What is prosaically referred to as "the Triborough Bridge" is actually a staggeringly huge collection of four bridges (possibly five, if you include the Randall's Island footbridge), a number of viaducts connecting the bridges and parkways, a jumble of parks (for Robert Moses, the man behind the bridge, also built parks, and the bridge would not have been built without them), fifteen miles of access roads (all built as part of the bridge complex, many literally built up out of the water), and the Triborough Bridge and Tunnel Authority's administrative buildings. The bridges connect four islands with the American mainland, joining three of New York City's boroughs together and allowing motorists from the Bronx and above to enjoy Long Island's beaches without the irritation of driving across a two-lane drawbridge and then a further long drive down Manhattan to the next available crossing. Now they could bypass Manhattan entirely, or enter it without the hassle of crossing the aforementioned drawbridge. All this lumped under the name "Triborough Bridge"; the last three letters of the first word are usually even left off, further condensing this massive project.

Like many if not all of New York City's river crossings, the original idea was delayed for years; it is hard to imagine that this city of islands would be so long in connecting them, but it was indeed the case. The three-way span was first proposed in 1916 by engineer Edward A. Byrne. The idea was well-liked, but work was never started as the city ran surveys, conducted tests, and probably fed their politicians. Gustav Lindenthal also offered a plan in the early 1920s, desiring to add a second deck to his recently completed Hell Gate railroad bridge for automobile traffic, rather than have another bridge built that would stop people admiring the beauty of his bridge. Lindenthal's plans also called for the bridge to land on Manhattan at two points, both further south than its current 125th st. approach.

Ground was finally broken by Mayor Jimmy Walker on October 25, 1929, the Friday following the "Black Thursday" of the stock market crash. The $5.4 million intended for bridge construction was quickly spent, and work was halted in early 1930. Legal and political trouble delayed the project further, until Robert Moses, in his frenzy of park and highway building all over New York State, talked governor Al Smith into restarting the project, under his control, claiming that this bridge was essential in unifying the New York City parkway system. Mayor Fiorello LaGuardia installed Moses as the new chair of the Triborough Bridge Authority, and President Franklin Roosevelt authorized a $37 million loan to the authority under the new Public Works Authority.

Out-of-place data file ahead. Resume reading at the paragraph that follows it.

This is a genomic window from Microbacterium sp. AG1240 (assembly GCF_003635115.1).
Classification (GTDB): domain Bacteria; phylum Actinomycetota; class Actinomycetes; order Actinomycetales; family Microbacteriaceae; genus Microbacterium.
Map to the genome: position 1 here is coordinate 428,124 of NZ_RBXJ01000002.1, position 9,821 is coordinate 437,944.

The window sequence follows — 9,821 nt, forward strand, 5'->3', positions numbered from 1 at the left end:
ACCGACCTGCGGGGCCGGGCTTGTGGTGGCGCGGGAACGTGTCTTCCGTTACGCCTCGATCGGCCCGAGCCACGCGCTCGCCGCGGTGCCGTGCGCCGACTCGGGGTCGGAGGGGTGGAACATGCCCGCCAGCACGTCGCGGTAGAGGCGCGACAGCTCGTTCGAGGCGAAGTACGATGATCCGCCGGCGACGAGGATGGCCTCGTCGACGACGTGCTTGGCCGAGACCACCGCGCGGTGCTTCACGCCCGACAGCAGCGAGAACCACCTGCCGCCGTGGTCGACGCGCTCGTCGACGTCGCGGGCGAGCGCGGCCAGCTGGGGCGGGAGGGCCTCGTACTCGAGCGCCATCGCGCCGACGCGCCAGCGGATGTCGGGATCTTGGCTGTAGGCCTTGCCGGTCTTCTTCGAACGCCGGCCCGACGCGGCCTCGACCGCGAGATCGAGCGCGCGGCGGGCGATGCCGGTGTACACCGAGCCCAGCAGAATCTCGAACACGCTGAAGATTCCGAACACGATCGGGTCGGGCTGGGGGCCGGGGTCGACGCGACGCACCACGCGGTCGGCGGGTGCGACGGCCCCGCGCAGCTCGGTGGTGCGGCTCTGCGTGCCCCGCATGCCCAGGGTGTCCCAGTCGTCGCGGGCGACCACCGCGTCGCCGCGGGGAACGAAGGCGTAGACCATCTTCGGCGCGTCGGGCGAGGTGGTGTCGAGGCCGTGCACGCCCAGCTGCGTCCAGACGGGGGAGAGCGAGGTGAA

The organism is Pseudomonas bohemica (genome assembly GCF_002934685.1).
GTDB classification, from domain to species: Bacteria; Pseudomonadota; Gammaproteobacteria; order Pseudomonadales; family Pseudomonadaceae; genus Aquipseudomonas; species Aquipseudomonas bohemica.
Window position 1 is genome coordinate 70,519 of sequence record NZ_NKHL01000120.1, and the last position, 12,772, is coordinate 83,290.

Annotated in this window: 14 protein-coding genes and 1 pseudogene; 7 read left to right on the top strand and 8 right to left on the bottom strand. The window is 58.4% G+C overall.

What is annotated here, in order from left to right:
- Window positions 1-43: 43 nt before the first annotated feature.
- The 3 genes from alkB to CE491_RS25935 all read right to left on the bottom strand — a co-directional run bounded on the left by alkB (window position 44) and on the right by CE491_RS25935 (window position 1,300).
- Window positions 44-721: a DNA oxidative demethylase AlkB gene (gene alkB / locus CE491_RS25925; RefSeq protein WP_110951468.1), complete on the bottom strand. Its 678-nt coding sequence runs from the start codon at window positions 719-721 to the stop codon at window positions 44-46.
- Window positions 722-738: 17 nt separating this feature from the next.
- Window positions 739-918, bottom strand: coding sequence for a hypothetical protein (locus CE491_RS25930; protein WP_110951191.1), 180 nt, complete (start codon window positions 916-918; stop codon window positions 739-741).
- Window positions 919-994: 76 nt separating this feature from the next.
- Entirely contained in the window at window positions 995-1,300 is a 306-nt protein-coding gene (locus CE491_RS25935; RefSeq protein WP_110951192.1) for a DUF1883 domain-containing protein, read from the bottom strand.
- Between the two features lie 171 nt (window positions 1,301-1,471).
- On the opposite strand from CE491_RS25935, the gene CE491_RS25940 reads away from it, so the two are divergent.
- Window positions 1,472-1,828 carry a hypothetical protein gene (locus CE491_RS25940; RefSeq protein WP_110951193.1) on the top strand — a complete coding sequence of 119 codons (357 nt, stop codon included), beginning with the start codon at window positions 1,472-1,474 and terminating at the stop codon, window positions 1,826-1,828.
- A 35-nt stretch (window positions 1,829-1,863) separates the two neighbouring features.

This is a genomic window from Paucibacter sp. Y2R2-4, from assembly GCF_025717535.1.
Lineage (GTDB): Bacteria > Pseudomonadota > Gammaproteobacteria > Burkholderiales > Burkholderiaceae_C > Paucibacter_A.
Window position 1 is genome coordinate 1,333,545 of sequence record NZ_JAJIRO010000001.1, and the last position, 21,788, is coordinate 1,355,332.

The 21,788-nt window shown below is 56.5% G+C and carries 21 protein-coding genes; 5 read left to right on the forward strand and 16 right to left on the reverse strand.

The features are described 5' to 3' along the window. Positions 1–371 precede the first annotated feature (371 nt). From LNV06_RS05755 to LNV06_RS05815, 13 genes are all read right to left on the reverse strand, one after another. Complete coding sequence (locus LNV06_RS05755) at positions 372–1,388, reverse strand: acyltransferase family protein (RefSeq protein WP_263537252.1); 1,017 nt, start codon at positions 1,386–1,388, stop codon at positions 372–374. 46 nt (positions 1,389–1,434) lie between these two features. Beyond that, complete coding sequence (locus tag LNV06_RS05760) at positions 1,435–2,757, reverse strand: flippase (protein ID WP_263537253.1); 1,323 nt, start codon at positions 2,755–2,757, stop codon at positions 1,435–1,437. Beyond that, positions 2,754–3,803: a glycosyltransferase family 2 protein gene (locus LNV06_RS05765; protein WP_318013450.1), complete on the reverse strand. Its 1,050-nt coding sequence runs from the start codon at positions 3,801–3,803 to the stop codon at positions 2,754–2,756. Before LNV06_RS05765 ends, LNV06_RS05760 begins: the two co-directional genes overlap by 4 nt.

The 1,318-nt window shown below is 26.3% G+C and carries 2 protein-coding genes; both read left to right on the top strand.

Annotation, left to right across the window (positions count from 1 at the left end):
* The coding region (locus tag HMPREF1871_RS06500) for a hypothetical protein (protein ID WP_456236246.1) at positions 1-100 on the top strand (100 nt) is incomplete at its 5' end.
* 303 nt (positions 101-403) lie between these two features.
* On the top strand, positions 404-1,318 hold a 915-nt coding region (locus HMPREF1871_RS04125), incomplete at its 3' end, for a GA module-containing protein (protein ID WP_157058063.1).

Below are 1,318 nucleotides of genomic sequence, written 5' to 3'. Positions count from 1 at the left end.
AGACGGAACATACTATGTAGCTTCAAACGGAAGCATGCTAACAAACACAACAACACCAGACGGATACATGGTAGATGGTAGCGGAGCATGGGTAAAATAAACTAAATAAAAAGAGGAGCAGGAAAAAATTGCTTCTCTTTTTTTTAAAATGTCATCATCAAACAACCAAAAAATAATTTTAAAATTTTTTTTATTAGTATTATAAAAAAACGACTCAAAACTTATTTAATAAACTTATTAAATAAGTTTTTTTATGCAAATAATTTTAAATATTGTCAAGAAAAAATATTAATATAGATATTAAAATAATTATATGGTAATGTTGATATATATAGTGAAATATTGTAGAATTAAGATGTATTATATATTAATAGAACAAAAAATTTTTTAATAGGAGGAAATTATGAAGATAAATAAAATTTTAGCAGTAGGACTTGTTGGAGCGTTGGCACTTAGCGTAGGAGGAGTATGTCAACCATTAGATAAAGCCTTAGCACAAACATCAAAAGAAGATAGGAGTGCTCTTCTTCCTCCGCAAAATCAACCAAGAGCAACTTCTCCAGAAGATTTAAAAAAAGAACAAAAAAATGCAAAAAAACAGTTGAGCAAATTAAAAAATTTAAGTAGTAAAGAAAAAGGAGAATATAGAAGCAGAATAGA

The original plans of the bridge, designed by Arthur I. Perry, called for a Hell Gate crossing of two towers and four cables, suspending a two-deck, 16-lane road between them. Moses put Othmar Ammann (designer of the George Washington Bridge) in charge of the project before construction even resumed. Ammann redesigned the bridge to keep costs down, while still keeping some of Perry's ideas, and making sure it fit with the few parts already constructed. The number of decks was reduced to one, to save time and cost, and because Moses did not feel that the bridge would be used heavily enough to warrant the extra expense. The bridge was also redesigned to be bare steel rather than the granite-clad idea previously postulated; this was partly to keep weight and costs down, and partly as a stab at the Tammany powers, who held a lot of interest in nearby granite quarries. This redesign, all in the current Art Deco style, saved the Authority about $10 million.

The second bridge in the complex crossed what is technically the Harlem River, between Randall's Island and Manhattan Island. Moses wanted the bridge to terminate at 103rd street, running in a straight line across the water from Queens. However, the original plans called for the bridge to land on 125th street. The truth was soon discovered; the reason the site was chosen was because William Randolph Hearst owned the land in question and wanted the city to buy it. Moses bowed to Hearst's wishes, knowing that if he didn't, Hearst would use his influence to slow the bridge's construction further. This would, however, be the only real concession Moses made to outside forces.

This span is actually three, with the central one being the required lifting bridge (for the river was (and is) still used for shipping). The six-lane (plus two sidewalks) bridge was the largest of its kind when it opened, but it was saved from being the heaviest by Ammann's cost-cutting measures; the steel-plated roadway was covered with planks of asphalt rather than paved with concrete.

The third bridge crosses the Bronx Kills between Randall's Island and the Bronx. The bridge was designed so that if the then-unnavigable Kills were ever made open, it could be converted into a lifting bridge. The Kills were eventually all but filled in by parkland, so this feature was never needed. The fourth span crosses the now non-existant gap between Randall's and Ward's Island, filled in by Moses' parks.